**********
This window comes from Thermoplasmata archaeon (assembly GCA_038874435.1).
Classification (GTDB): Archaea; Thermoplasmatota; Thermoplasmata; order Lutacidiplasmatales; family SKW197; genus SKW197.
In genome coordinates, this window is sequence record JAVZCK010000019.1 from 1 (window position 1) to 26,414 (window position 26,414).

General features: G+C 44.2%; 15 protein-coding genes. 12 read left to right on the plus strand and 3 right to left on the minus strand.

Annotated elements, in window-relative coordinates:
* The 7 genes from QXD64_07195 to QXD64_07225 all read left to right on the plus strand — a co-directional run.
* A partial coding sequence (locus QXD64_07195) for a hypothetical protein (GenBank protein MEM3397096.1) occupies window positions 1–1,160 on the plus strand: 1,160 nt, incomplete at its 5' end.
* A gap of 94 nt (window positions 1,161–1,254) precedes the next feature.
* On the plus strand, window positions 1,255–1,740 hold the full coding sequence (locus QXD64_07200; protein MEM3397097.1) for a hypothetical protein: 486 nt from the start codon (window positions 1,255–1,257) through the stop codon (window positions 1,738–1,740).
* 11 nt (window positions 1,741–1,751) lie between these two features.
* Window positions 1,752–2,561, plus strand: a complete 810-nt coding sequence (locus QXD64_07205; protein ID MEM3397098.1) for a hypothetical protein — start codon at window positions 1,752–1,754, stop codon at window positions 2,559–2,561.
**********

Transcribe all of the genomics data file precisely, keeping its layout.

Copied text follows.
This window comes from Thermoplasmata archaeon (assembly GCA_038874435.1).
Classification (GTDB): Archaea; Thermoplasmatota; Thermoplasmata; order Lutacidiplasmatales; family SKW197; genus SKW197.
In genome coordinates, this window is sequence record JAVZCK010000019.1 from 1 (window position 1) to 26,414 (window position 26,414).

General features: G+C 44.2%; 15 protein-coding genes. 12 read left to right on the plus strand and 3 right to left on the minus strand.

Annotated elements, in window-relative coordinates:
* The 7 genes from QXD64_07195 to QXD64_07225 all read left to right on the plus strand — a co-directional run.
* A partial coding sequence (locus QXD64_07195) for a hypothetical protein (GenBank protein MEM3397096.1) occupies window positions 1–1,160 on the plus strand: 1,160 nt, incomplete at its 5' end.
* A gap of 94 nt (window positions 1,161–1,254) precedes the next feature.
* On the plus strand, window positions 1,255–1,740 hold the full coding sequence (locus QXD64_07200; protein MEM3397097.1) for a hypothetical protein: 486 nt from the start codon (window positions 1,255–1,257) through the stop codon (window positions 1,738–1,740).
* 11 nt (window positions 1,741–1,751) lie between these two features.
* Window positions 1,752–2,561, plus strand: a complete 810-nt coding sequence (locus QXD64_07205; protein ID MEM3397098.1) for a hypothetical protein — start codon at window positions 1,752–1,754, stop codon at window positions 2,559–2,561.